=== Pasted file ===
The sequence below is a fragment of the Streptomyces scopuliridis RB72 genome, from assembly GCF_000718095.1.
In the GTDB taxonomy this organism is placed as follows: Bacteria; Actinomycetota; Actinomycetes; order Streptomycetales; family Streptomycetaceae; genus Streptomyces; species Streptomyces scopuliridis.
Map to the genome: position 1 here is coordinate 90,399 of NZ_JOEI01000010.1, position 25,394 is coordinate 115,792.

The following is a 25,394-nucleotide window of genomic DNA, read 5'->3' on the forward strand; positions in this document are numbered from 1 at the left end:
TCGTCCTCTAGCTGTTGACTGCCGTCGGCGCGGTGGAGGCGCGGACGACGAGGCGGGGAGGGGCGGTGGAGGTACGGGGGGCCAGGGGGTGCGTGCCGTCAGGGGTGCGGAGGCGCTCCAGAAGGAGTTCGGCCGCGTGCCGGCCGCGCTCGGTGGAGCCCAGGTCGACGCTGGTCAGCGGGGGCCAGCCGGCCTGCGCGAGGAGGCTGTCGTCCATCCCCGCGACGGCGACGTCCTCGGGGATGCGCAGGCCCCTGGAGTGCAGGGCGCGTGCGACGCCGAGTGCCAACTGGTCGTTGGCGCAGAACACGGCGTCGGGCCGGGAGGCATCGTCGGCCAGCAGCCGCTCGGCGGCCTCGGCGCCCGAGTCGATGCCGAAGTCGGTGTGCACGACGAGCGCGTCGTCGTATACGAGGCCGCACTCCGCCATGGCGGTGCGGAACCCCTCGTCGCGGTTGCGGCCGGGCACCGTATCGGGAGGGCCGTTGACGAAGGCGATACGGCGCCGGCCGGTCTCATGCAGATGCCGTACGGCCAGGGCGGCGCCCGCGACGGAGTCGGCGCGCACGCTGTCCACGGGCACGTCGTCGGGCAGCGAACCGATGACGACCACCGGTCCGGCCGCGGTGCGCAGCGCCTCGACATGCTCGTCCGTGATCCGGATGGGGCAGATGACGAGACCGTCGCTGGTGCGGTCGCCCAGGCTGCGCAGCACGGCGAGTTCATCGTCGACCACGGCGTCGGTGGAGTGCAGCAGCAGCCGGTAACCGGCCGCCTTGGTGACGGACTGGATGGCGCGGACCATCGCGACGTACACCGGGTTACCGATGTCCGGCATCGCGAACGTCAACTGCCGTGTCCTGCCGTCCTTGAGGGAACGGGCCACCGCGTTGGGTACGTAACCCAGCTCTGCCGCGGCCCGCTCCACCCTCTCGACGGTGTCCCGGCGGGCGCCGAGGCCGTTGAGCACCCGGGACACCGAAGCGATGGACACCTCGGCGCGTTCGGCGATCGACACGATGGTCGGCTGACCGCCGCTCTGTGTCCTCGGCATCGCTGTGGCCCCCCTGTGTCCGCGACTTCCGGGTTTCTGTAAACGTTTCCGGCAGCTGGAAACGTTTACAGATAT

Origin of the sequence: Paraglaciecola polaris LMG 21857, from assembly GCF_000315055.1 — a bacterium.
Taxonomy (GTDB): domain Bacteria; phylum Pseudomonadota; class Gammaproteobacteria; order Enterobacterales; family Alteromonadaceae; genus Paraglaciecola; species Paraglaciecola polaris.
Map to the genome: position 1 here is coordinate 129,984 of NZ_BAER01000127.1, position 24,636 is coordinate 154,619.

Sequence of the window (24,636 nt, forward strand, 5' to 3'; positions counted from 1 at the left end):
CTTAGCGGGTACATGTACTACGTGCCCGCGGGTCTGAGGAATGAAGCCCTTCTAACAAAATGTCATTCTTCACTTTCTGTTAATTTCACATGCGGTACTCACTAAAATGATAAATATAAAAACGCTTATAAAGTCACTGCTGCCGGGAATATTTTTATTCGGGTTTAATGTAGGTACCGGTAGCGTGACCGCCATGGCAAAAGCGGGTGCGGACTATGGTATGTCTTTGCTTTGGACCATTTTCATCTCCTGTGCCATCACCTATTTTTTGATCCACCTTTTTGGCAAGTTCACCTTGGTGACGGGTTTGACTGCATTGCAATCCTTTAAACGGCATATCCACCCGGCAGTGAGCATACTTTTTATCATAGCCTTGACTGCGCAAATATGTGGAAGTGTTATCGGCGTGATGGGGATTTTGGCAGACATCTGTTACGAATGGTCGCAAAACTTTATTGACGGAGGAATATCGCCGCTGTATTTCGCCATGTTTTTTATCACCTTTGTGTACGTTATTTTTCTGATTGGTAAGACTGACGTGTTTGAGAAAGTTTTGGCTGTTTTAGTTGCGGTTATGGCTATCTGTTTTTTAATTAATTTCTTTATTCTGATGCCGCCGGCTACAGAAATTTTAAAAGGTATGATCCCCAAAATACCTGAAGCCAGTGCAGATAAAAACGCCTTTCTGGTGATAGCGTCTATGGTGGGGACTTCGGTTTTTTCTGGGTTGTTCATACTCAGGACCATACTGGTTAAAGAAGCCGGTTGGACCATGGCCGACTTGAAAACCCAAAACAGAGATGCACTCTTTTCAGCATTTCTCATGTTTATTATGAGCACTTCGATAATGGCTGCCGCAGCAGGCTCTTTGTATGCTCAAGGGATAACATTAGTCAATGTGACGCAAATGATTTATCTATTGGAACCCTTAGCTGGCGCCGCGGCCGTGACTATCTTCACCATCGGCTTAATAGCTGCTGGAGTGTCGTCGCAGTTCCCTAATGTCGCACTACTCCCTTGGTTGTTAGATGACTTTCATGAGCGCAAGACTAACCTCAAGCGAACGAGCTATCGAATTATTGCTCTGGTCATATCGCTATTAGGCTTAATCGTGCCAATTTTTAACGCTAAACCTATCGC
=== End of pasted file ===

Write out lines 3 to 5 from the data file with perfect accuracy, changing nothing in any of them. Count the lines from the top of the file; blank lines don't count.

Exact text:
Map to the genome: position 1 here is coordinate 90,399 of NZ_JOEI01000010.1, position 25,394 is coordinate 115,792.

The following is a 25,394-nucleotide window of genomic DNA, read 5'->3' on the forward strand; positions in this document are numbered from 1 at the left end:
TCGTCCTCTAGCTGTTGACTGCCGTCGGCGCGGTGGAGGCGCGGACGACGAGGCGGGGAGGGGCGGTGGAGGTACGGGGGGCCAGGGGGTGCGTGCCGTCAGGGGTGCGGAGGCGCTCCAGAAGGAGTTCGGCCGCGTGCCGGCCGCGCTCGGTGGAGCCCAGGTCGACGCTGGTCAGCGGGGGCCAGCCGGCCTGCGCGAGGAGGCTGTCGTCCATCCCCGCGACGGCGACGTCCTCGGGGATGCGCAGGCCCCTGGAGTGCAGGGCGCGTGCGACGCCGAGTGCCAACTGGTCGTTGGCGCAGAACACGGCGTCGGGCCGGGAGGCATCGTCGGCCAGCAGCCGCTCGGCGGCCTCGGCGCCCGAGTCGATGCCGAAGTCGGTGTGCACGACGAGCGCGTCGTCGTATACGAGGCCGCACTCCGCCATGGCGGTGCGGAACCCCTCGTCGCGGTTGCGGCCGGGCACCGTATCGGGAGGGCCGTTGACGAAGGCGATACGGCGCCGGCCGGTCTCATGCAGATGCCGTACGGCCAGGGCGGCGCCCGCGACGGAGTCGGCGCGCACGCTGTCCACGGGCACGTCGTCGGGCAGCGAACCGATGACGACCACCGGTCCGGCCGCGGTGCGCAGCGCCTCGACATGCTCGTCCGTGATCCGGATGGGGCAGATGACGAGACCGTCGCTGGTGCGGTCGCCCAGGCTGCGCAGCACGGCGAGTTCATCGTCGACCACGGCGTCGGTGGAGTGCAGCAGCAGCCGGTAACCGGCCGCCTTGGTGACGGACTGGATGGCGCGGACCATCGCGACGTACACCGGGTTACCGATGTCCGGCATCGCGAACGTCAACTGCCGTGTCCTGCCGTCCTTGAGGGAACGGGCCACCGCGTTGGGTACGTAACCCAGCTCTGCCGCGGCCCGCTCCACCCTCTCGACGGTGTCCCGGCGGGCGCCGAGGCCGTTGAGCACCCGGGACACCGAAGCGATGGACACCTCGGCGCGTTCGGCGATCGACACGATGGTCGGCTGACCGCCGCTCTGTGTCCTCGGCATCGCTGTGGCCCCCCTGTGTCCGCGACTTCCGGGTTTCTGTAAACGTTTCCGGCAGCTGGAAACGTTTACAGATAT